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Power generation projects in the Middle East and North Africa (MENA) are facing obstacles due to reduced funding and the massive costs involved, according to a recent study
The study, conducted by Saudi Arabia-based Arab Petroleum Investment Corporation (Apicorp), stated that total investments in power generation, distribution and transmission projects in the Arab world and other MENA countries, including Iran, have been estimated at US$283bn during 2014-2018, far higher than the 2013-2017 estimate of US$250bn.
The report added that fast-growing electricity demand and lagging supply have already led to chronic power shortages across many MENA countries.
Apicorp said, “In the current context, bridging the widening demand-supply gap through increased supplies is perceived as politically and socially more desirable. Without active demand side management and serious cuts in subsidies, this will entail a capacity growth of 8.4 per cent per year, which translates into a five-year increment of 140 GW above the 2013 level.”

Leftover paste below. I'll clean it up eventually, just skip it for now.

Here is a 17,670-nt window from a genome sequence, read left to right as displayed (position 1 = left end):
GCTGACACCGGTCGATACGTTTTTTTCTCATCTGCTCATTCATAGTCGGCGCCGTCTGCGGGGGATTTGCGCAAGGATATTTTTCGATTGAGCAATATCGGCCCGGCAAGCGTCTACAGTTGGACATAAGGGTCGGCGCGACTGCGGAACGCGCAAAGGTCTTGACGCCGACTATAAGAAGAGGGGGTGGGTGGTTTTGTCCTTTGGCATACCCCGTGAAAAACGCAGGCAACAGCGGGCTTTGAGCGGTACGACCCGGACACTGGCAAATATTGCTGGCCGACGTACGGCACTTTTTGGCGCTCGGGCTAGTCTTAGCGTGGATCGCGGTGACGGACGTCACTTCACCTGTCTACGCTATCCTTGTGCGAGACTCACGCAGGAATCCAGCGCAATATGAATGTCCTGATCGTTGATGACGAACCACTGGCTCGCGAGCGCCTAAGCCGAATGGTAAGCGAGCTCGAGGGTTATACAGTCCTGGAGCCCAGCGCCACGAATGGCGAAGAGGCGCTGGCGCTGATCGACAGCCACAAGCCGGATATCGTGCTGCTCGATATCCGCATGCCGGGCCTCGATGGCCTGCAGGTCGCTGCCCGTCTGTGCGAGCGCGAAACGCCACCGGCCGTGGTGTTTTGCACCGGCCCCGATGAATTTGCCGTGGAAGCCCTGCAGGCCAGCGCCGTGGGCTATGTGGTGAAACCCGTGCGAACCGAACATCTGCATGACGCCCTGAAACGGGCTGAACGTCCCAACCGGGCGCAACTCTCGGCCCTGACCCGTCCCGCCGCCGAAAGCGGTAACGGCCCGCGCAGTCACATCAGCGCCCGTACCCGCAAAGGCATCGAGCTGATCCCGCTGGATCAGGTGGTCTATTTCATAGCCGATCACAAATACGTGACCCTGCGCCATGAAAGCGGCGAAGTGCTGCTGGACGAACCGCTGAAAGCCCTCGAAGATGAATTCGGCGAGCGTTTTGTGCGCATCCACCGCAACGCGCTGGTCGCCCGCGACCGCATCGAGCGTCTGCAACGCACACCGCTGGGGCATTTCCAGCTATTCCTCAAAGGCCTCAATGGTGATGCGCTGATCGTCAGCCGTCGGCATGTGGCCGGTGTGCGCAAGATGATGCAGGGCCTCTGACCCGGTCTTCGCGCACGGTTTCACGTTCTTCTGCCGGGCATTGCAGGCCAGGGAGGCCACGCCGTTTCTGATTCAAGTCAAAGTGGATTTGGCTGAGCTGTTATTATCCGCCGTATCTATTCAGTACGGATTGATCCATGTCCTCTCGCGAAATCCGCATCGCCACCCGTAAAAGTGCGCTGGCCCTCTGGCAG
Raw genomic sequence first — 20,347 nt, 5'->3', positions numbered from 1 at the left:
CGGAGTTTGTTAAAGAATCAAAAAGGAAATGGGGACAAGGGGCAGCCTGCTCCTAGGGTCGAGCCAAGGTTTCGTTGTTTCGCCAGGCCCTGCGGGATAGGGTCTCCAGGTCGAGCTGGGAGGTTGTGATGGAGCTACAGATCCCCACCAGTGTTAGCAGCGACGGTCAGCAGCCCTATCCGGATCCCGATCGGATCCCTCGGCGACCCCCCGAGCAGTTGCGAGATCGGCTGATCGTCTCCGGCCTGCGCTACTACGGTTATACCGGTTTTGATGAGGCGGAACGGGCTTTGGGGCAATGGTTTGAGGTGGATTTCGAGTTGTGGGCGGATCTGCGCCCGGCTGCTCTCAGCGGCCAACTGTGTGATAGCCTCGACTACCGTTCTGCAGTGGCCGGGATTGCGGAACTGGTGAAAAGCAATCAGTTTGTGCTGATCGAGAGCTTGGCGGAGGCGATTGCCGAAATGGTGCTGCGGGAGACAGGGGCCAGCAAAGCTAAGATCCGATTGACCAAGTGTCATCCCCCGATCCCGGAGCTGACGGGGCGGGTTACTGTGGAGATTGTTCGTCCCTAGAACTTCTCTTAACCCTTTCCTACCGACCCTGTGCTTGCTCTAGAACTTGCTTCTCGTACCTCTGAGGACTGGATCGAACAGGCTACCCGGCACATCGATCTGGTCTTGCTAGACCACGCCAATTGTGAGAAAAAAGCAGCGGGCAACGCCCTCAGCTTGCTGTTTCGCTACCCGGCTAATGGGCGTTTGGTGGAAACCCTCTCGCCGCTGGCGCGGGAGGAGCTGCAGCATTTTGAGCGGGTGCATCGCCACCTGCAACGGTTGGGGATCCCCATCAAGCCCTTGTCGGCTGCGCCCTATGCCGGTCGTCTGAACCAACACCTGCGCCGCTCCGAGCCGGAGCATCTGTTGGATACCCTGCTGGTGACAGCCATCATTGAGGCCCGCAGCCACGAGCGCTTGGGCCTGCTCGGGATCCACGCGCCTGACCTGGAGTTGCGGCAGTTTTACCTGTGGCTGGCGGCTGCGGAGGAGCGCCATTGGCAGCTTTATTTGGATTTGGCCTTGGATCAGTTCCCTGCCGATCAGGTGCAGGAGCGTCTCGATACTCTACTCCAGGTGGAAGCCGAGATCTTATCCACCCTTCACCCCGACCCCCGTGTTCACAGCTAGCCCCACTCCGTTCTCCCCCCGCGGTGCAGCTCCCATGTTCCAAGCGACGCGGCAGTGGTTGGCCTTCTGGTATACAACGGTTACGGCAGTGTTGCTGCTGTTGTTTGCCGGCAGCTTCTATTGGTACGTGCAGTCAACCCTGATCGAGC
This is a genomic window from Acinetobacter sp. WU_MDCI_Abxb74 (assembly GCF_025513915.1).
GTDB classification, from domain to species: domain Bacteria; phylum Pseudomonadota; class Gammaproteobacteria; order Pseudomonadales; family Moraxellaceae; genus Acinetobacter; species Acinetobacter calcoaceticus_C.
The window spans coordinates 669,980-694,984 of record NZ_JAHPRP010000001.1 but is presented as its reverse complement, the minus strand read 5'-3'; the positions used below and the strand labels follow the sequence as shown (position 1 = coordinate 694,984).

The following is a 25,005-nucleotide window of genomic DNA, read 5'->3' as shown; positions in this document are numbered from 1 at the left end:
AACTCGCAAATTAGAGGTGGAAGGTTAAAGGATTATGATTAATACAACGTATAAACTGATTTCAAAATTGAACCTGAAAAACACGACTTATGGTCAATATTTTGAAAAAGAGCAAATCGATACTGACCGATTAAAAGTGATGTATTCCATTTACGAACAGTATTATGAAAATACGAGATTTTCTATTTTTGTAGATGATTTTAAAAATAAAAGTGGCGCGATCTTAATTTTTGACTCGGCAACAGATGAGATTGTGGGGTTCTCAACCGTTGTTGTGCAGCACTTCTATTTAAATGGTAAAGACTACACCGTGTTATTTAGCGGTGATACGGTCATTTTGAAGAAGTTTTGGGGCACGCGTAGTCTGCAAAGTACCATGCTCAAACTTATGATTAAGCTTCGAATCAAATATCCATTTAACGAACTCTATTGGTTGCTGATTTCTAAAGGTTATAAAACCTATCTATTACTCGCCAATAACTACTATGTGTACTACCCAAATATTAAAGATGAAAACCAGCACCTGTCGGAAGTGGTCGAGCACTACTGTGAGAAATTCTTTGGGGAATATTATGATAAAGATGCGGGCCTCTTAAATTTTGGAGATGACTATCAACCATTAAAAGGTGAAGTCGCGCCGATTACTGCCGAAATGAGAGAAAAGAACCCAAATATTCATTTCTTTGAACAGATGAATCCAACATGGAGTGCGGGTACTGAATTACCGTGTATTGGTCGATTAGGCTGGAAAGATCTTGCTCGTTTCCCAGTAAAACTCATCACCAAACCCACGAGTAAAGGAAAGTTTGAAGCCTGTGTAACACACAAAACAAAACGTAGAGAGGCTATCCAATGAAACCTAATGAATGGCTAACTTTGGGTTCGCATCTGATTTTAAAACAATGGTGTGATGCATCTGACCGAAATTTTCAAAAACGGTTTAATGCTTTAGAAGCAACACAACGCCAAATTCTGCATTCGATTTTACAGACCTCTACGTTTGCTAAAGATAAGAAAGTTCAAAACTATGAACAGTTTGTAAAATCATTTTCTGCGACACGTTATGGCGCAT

Taking account of the associated investment in transmission and distribution, the capital required for the whole sector may amount to US$283bn during the period 2014-2018, 59 per cent of which will be in new generation capacity, the corporation said.
Apicorp chief economist Ali Aissaoui commented, “This huge sector investment offers great opportunities but also raises major challenges like issues rising from perception of a deteriorating investment climate, the scarcity of natural gas and inadequacy of internal and external financing.”